“Let me list for you some of the many ways in which you might be afraid to live a more creative life: You’re afraid you have no talent. You’re afraid you’ll be rejected or criticized or ridiculed or misunderstood or—worst of all—ignored. You’re afraid there’s no market for your creativity, and therefore no point in pursuing it. You’re afraid somebody else already did it better. You’re afraid everybody else already did it better. You’re afraid somebody will steal your ideas, so it’s safer to keep them hidden forever in the dark. You’re afraid you won’t be taken seriously. You’re afraid your work isn’t politically, emotionally, or artistically important enough to change anyone’s life. You’re afraid your dreams are embarrassing. You’re afraid that someday you’ll look back on your creative endeavors as having been a giant waste of time, effort, and money. You’re afraid you don’t have the right kind of discipline. You’re afraid you don’t have the right kind of workspace, or financial freedom, or empty hours in which to focus on invention or exploration. You’re afraid you don’t have the right kind of training or degree. You’re afraid you’re too fat. (I don’t know what this has to do with creativity, exactly, but experience has taught me that most of us are afraid we’re too fat, so let’s just put that on the anxiety list, for good measure.) You’re afraid of being exposed as a hack, or a fool, or a dilettante, or a narcissist. You’re afraid of upsetting your family with what you may reveal. You’re afraid of what your peers and coworkers will say if you express your personal truth aloud. You’re afraid of unleashing your innermost demons, and you really don’t want to encounter your innermost demons. You’re afraid your best work is behind you. You’re afraid you never had any best work to begin with. You’re afraid you neglected your creativity for so long that now you can never get it back. You’re afraid you’re too old to start. You’re afraid you’re too young to start. You’re afraid because something went well in your life once, so obviously, nothing can ever go well again. You’re afraid because nothing has ever gone well in your life, so why bother trying? You’re afraid of being a one-hit wonder. You’re afraid of being a no-hit wonder” ― Elizabeth Gilbert, Big Magic: Creative Living Beyond Fear (yes! She wrote Eat, Pray, Love and is kind of a creativity guru these days)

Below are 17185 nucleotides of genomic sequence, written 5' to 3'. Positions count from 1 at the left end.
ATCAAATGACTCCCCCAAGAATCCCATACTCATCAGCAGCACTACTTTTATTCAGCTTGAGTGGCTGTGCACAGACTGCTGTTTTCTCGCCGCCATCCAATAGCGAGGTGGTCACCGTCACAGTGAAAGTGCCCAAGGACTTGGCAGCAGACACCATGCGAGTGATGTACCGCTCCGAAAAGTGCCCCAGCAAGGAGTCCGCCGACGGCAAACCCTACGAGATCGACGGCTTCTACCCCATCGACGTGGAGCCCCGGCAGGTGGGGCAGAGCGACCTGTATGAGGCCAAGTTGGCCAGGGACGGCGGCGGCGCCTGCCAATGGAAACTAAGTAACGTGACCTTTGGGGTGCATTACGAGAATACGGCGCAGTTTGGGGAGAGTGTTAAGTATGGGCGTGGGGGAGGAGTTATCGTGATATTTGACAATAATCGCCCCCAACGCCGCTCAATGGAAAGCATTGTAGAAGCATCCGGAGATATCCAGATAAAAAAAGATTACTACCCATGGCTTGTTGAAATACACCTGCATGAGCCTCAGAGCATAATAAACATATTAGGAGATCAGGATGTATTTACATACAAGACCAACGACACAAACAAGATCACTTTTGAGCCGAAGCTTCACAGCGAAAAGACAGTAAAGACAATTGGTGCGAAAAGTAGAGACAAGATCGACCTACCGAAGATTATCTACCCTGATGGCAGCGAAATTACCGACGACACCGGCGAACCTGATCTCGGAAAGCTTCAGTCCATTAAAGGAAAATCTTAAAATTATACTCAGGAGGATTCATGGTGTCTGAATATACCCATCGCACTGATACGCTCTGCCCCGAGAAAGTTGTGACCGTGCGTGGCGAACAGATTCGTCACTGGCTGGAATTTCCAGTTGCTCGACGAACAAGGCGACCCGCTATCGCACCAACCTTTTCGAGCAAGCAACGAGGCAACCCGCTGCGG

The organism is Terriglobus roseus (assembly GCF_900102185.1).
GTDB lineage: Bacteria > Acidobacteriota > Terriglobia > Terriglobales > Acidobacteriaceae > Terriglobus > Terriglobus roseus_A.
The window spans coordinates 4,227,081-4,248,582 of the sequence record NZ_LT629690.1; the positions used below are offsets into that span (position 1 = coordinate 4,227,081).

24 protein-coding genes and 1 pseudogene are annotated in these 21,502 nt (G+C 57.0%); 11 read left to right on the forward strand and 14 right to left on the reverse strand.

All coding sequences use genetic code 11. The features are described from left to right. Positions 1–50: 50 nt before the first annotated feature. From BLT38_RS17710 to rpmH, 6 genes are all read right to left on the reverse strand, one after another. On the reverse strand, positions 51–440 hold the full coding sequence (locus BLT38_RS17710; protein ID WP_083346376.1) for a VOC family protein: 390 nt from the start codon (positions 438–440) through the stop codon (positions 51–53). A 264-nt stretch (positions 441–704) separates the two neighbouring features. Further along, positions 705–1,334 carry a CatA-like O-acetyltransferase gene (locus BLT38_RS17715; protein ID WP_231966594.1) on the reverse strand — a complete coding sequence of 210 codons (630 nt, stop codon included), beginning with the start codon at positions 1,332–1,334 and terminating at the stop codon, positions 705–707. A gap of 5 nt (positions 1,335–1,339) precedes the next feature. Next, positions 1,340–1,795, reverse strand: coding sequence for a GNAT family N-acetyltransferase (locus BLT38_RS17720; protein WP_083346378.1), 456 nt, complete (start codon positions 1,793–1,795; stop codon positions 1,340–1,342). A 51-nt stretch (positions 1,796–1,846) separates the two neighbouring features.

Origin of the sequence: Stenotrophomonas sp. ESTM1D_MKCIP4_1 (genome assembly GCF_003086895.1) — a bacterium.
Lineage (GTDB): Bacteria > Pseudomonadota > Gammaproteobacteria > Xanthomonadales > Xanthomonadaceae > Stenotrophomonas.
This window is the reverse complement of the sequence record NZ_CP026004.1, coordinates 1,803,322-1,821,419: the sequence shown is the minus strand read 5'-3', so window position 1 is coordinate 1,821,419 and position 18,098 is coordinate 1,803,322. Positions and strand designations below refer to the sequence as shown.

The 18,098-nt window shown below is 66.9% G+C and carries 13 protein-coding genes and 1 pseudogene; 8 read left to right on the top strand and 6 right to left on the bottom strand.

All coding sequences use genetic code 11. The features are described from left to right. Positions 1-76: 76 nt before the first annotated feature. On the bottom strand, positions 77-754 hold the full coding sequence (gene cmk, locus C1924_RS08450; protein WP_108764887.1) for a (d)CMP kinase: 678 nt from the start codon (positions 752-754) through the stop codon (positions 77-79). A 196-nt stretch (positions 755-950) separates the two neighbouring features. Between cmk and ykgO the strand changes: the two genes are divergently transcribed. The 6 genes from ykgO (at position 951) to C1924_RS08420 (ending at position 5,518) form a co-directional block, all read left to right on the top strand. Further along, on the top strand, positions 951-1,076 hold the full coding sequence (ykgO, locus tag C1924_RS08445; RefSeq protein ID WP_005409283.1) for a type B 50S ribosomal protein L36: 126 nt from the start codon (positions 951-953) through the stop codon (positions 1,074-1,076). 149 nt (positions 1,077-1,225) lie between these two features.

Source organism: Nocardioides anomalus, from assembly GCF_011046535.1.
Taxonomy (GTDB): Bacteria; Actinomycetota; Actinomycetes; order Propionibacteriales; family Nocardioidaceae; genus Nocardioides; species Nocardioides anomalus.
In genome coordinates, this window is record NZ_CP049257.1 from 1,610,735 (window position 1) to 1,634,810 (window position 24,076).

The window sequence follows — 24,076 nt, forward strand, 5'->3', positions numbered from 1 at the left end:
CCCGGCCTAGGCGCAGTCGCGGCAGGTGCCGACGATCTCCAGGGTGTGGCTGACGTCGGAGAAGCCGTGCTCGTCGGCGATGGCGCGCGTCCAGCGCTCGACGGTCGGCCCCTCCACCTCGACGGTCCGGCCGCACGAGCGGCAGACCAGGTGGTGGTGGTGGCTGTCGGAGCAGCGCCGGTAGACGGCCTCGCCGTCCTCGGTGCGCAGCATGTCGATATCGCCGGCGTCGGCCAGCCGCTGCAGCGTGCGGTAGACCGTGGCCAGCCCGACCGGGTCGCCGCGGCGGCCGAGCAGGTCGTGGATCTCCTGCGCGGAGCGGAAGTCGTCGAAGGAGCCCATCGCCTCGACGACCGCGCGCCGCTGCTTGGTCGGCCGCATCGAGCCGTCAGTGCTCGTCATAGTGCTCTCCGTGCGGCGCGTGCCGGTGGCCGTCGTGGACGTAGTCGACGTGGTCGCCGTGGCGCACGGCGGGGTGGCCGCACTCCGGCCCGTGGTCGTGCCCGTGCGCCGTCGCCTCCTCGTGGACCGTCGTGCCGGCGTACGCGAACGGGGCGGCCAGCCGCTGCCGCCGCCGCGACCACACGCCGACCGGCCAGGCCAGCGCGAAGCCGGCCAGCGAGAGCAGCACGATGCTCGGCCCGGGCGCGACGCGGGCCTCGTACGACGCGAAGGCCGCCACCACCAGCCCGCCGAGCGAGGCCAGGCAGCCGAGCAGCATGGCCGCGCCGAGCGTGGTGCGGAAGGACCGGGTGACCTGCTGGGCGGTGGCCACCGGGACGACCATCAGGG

What are you afraid of? Can you name it? What’s on the other side of your fear, if you were to start living an even marginally more creative life?
So does this have anything to do with your career?
If you’ve read this far it might be because creativity matters to you — somehow and in some amount. If you’re cutting off an important part of yourself by being a dormant closet creative, you’re selling yourself short in the rest of your life. It’s only when I make things and tap into my creativity that I feel like more of me is alive, and I can then bring the best version of myself to my job.
When the clients I alluded to earlier make the time for their own creative endeavors, they shine in the other parts and pieces of their lives, including their day jobs. Some of them use the momentum they gain from coming out of their creative closets to launch them into a more creative way to make a living — like the talented architect who is on a mission to start her own interior design company. Now that’s what I call living the dream.
“The most regretful people on earth are those who felt the call to creative work, who felt their own creative power restive and uprising, and gave to it neither power nor time.” ~Mary Oliver
Regret isn’t what you want to feel, is it? Creatively fulfilled, expressed, and alive — if that’s indeed what you want, then courage is what you need to get there. It all starts with one small move. Open up that file, that violin case, that script. And then see what really opens up for you.